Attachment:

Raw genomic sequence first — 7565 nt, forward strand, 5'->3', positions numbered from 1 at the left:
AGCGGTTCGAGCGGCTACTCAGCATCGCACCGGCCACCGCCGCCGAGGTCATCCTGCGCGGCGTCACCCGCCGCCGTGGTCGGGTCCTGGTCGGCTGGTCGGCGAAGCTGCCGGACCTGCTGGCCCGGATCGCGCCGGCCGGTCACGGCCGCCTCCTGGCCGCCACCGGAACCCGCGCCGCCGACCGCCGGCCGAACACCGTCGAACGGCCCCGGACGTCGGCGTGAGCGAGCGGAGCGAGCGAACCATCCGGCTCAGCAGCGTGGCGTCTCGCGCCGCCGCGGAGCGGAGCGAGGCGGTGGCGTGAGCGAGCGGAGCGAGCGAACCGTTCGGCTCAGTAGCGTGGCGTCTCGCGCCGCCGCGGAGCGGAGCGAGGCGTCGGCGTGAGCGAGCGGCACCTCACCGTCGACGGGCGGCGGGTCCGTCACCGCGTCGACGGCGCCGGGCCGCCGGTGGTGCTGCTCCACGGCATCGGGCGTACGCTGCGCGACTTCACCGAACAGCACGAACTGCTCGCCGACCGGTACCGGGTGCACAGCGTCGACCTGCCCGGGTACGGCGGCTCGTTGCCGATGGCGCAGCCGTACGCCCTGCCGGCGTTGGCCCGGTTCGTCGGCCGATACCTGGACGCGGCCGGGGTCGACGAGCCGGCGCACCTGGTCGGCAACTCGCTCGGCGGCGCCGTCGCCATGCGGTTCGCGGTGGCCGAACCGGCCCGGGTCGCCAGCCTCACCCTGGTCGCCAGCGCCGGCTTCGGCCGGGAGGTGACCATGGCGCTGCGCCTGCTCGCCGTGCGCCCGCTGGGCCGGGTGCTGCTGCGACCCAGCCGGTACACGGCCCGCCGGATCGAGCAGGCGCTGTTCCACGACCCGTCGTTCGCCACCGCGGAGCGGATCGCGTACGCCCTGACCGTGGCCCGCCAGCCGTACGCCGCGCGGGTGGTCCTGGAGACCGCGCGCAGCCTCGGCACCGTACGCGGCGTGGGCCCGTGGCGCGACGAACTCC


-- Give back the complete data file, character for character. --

Raw genomic sequence first — 7565 nt, forward strand, 5'->3', positions numbered from 1 at the left:
AGCGGTTCGAGCGGCTACTCAGCATCGCACCGGCCACCGCCGCCGAGGTCATCCTGCGCGGCGTCACCCGCCGCCGTGGTCGGGTCCTGGTCGGCTGGTCGGCGAAGCTGCCGGACCTGCTGGCCCGGATCGCGCCGGCCGGTCACGGCCGCCTCCTGGCCGCCACCGGAACCCGCGCCGCCGACCGCCGGCCGAACACCGTCGAACGGCCCCGGACGTCGGCGTGAGCGAGCGGAGCGAGCGAACCATCCGGCTCAGCAGCGTGGCGTCTCGCGCCGCCGCGGAGCGGAGCGAGGCGGTGGCGTGAGCGAGCGGAGCGAGCGAACCGTTCGGCTCAGTAGCGTGGCGTCTCGCGCCGCCGCGGAGCGGAGCGAGGCGTCGGCGTGAGCGAGCGGCACCTCACCGTCGACGGGCGGCGGGTCCGTCACCGCGTCGACGGCGCCGGGCCGCCGGTGGTGCTGCTCCACGGCATCGGGCGTACGCTGCGCGACTTCACCGAACAGCACGAACTGCTCGCCGACCGGTACCGGGTGCACAGCGTCGACCTGCCCGGGTACGGCGGCTCGTTGCCGATGGCGCAGCCGTACGCCCTGCCGGCGTTGGCCCGGTTCGTCGGCCGATACCTGGACGCGGCCGGGGTCGACGAGCCGGCGCACCTGGTCGGCAACTCGCTCGGCGGCGCCGTCGCCATGCGGTTCGCGGTGGCCGAACCGGCCCGGGTCGCCAGCCTCACCCTGGTCGCCAGCGCCGGCTTCGGCCGGGAGGTGACCATGGCGCTGCGCCTGCTCGCCGTGCGCCCGCTGGGCCGGGTGCTGCTGCGACCCAGCCGGTACACGGCCCGCCGGATCGAGCAGGCGCTGTTCCACGACCCGTCGTTCGCCACCGCGGAGCGGATCGCGTACGCCCTGACCGTGGCCCGCCAGCCGTACGCCGCGCGGGTGGTCCTGGAGACCGCGCGCAGCCTCGGCACCGTACGCGGCGTGGGCCCGTGGCGCGACGAACTCC